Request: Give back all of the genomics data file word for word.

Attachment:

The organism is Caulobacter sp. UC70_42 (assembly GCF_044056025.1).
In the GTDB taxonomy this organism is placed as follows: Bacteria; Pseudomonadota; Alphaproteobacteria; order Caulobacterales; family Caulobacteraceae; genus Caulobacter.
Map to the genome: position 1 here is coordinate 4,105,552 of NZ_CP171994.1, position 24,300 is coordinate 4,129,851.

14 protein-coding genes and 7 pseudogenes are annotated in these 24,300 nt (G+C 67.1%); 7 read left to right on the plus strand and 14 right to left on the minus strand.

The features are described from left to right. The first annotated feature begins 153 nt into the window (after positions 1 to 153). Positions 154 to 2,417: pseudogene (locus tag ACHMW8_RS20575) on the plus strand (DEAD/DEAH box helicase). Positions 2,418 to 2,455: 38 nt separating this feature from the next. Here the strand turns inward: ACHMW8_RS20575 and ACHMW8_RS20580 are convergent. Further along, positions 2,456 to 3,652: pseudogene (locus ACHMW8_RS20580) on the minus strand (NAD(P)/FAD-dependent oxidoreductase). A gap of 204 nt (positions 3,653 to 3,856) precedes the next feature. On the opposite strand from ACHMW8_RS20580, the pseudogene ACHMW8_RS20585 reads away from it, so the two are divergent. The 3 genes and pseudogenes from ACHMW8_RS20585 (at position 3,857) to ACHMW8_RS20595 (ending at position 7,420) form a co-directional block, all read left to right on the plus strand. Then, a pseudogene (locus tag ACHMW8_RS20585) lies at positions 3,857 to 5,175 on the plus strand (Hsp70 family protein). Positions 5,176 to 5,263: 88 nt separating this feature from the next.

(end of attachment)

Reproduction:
The organism is Caulobacter sp. UC70_42 (assembly GCF_044056025.1).
In the GTDB taxonomy this organism is placed as follows: Bacteria; Pseudomonadota; Alphaproteobacteria; order Caulobacterales; family Caulobacteraceae; genus Caulobacter.
Map to the genome: position 1 here is coordinate 4,105,552 of NZ_CP171994.1, position 24,300 is coordinate 4,129,851.

14 protein-coding genes and 7 pseudogenes are annotated in these 24,300 nt (G+C 67.1%); 7 read left to right on the plus strand and 14 right to left on the minus strand.

The features are described from left to right. The first annotated feature begins 153 nt into the window (after positions 1 to 153). Positions 154 to 2,417: pseudogene (locus tag ACHMW8_RS20575) on the plus strand (DEAD/DEAH box helicase). Positions 2,418 to 2,455: 38 nt separating this feature from the next. Here the strand turns inward: ACHMW8_RS20575 and ACHMW8_RS20580 are convergent. Further along, positions 2,456 to 3,652: pseudogene (locus ACHMW8_RS20580) on the minus strand (NAD(P)/FAD-dependent oxidoreductase). A gap of 204 nt (positions 3,653 to 3,856) precedes the next feature. On the opposite strand from ACHMW8_RS20580, the pseudogene ACHMW8_RS20585 reads away from it, so the two are divergent. The 3 genes and pseudogenes from ACHMW8_RS20585 (at position 3,857) to ACHMW8_RS20595 (ending at position 7,420) form a co-directional block, all read left to right on the plus strand. Then, a pseudogene (locus tag ACHMW8_RS20585) lies at positions 3,857 to 5,175 on the plus strand (Hsp70 family protein). Positions 5,176 to 5,263: 88 nt separating this feature from the next.